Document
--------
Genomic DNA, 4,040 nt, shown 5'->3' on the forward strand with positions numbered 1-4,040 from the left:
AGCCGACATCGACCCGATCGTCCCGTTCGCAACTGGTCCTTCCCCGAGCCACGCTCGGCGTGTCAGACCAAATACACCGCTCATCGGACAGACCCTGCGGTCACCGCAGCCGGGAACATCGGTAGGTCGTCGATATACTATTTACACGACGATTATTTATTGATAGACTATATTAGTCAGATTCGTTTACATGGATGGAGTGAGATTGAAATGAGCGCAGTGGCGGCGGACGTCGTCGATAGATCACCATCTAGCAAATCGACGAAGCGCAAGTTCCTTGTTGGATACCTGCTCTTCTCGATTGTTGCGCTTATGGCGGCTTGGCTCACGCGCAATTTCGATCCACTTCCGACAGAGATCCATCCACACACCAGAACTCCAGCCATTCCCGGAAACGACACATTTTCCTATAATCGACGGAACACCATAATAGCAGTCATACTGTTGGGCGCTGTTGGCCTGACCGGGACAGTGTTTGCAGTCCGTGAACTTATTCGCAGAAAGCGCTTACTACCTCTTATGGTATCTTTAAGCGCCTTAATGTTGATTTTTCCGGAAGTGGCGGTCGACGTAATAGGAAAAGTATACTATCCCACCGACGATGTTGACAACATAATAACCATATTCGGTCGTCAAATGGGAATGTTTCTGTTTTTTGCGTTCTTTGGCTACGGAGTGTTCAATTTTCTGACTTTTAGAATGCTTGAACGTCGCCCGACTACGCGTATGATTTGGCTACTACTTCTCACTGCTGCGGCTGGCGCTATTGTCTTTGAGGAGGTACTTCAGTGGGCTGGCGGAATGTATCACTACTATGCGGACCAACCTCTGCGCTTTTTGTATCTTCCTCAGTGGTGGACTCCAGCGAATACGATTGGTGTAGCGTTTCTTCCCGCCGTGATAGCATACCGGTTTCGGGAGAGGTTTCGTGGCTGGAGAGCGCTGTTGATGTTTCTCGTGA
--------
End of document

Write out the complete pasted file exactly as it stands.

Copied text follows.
Genomic DNA, 4,040 nt, shown 5'->3' on the forward strand with positions numbered 1-4,040 from the left:
AGCCGACATCGACCCGATCGTCCCGTTCGCAACTGGTCCTTCCCCGAGCCACGCTCGGCGTGTCAGACCAAATACACCGCTCATCGGACAGACCCTGCGGTCACCGCAGCCGGGAACATCGGTAGGTCGTCGATATACTATTTACACGACGATTATTTATTGATAGACTATATTAGTCAGATTCGTTTACATGGATGGAGTGAGATTGAAATGAGCGCAGTGGCGGCGGACGTCGTCGATAGATCACCATCTAGCAAATCGACGAAGCGCAAGTTCCTTGTTGGATACCTGCTCTTCTCGATTGTTGCGCTTATGGCGGCTTGGCTCACGCGCAATTTCGATCCACTTCCGACAGAGATCCATCCACACACCAGAACTCCAGCCATTCCCGGAAACGACACATTTTCCTATAATCGACGGAACACCATAATAGCAGTCATACTGTTGGGCGCTGTTGGCCTGACCGGGACAGTGTTTGCAGTCCGTGAACTTATTCGCAGAAAGCGCTTACTACCTCTTATGGTATCTTTAAGCGCCTTAATGTTGATTTTTCCGGAAGTGGCGGTCGACGTAATAGGAAAAGTATACTATCCCACCGACGATGTTGACAACATAATAACCATATTCGGTCGTCAAATGGGAATGTTTCTGTTTTTTGCGTTCTTTGGCTACGGAGTGTTCAATTTTCTGACTTTTAGAATGCTTGAACGTCGCCCGACTACGCGTATGATTTGGCTACTACTTCTCACTGCTGCGGCTGGCGCTATTGTCTTTGAGGAGGTACTTCAGTGGGCTGGCGGAATGTATCACTACTATGCGGACCAACCTCTGCGCTTTTTGTATCTTCCTCAGTGGTGGACTCCAGCGAATACGATTGGTGTAGCGTTTCTTCCCGCCGTGATAGCATACCGGTTTCGGGAGAGGTTTCGTGGCTGGAGAGCGCTGTTGATGTTTCTCGTGA